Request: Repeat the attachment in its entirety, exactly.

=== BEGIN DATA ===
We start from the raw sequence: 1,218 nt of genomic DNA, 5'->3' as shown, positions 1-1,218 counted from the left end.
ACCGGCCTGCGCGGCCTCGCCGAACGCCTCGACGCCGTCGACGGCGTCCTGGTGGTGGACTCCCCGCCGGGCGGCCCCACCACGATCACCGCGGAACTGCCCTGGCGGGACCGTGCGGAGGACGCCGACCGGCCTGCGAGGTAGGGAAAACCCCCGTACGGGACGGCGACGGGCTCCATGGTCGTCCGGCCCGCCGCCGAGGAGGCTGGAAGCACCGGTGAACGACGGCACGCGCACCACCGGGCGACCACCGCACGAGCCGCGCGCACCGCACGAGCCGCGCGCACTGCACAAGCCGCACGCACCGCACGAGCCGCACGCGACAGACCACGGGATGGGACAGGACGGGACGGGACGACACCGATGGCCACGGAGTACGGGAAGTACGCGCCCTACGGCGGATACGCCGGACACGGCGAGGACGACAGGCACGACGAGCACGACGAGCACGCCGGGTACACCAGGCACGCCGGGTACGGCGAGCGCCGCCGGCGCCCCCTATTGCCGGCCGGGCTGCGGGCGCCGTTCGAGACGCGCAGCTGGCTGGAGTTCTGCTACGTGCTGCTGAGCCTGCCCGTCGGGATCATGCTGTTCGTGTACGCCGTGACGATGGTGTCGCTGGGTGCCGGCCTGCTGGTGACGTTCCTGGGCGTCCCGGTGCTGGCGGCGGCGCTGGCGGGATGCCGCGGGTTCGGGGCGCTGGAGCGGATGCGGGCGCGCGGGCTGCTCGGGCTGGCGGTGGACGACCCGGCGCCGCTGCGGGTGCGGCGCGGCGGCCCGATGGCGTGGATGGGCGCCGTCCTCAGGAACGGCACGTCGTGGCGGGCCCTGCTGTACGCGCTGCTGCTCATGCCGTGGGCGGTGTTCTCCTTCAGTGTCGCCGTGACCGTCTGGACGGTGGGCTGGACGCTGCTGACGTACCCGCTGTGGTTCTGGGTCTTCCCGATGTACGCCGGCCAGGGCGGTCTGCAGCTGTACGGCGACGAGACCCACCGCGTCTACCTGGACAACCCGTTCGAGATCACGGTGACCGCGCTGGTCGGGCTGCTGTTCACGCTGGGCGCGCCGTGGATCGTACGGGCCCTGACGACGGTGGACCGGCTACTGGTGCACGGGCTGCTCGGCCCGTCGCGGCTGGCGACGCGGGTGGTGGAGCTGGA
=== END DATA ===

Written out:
We start from the raw sequence: 1,218 nt of genomic DNA, 5'->3' as shown, positions 1-1,218 counted from the left end.
ACCGGCCTGCGCGGCCTCGCCGAACGCCTCGACGCCGTCGACGGCGTCCTGGTGGTGGACTCCCCGCCGGGCGGCCCCACCACGATCACCGCGGAACTGCCCTGGCGGGACCGTGCGGAGGACGCCGACCGGCCTGCGAGGTAGGGAAAACCCCCGTACGGGACGGCGACGGGCTCCATGGTCGTCCGGCCCGCCGCCGAGGAGGCTGGAAGCACCGGTGAACGACGGCACGCGCACCACCGGGCGACCACCGCACGAGCCGCGCGCACCGCACGAGCCGCGCGCACTGCACAAGCCGCACGCACCGCACGAGCCGCACGCGACAGACCACGGGATGGGACAGGACGGGACGGGACGACACCGATGGCCACGGAGTACGGGAAGTACGCGCCCTACGGCGGATACGCCGGACACGGCGAGGACGACAGGCACGACGAGCACGACGAGCACGCCGGGTACACCAGGCACGCCGGGTACGGCGAGCGCCGCCGGCGCCCCCTATTGCCGGCCGGGCTGCGGGCGCCGTTCGAGACGCGCAGCTGGCTGGAGTTCTGCTACGTGCTGCTGAGCCTGCCCGTCGGGATCATGCTGTTCGTGTACGCCGTGACGATGGTGTCGCTGGGTGCCGGCCTGCTGGTGACGTTCCTGGGCGTCCCGGTGCTGGCGGCGGCGCTGGCGGGATGCCGCGGGTTCGGGGCGCTGGAGCGGATGCGGGCGCGCGGGCTGCTCGGGCTGGCGGTGGACGACCCGGCGCCGCTGCGGGTGCGGCGCGGCGGCCCGATGGCGTGGATGGGCGCCGTCCTCAGGAACGGCACGTCGTGGCGGGCCCTGCTGTACGCGCTGCTGCTCATGCCGTGGGCGGTGTTCTCCTTCAGTGTCGCCGTGACCGTCTGGACGGTGGGCTGGACGCTGCTGACGTACCCGCTGTGGTTCTGGGTCTTCCCGATGTACGCCGGCCAGGGCGGTCTGCAGCTGTACGGCGACGAGACCCACCGCGTCTACCTGGACAACCCGTTCGAGATCACGGTGACCGCGCTGGTCGGGCTGCTGTTCACGCTGGGCGCGCCGTGGATCGTACGGGCCCTGACGACGGTGGACCGGCTACTGGTGCACGGGCTGCTCGGCCCGTCGCGGCTGGCGACGCGGGTGGTGGAGCTGGA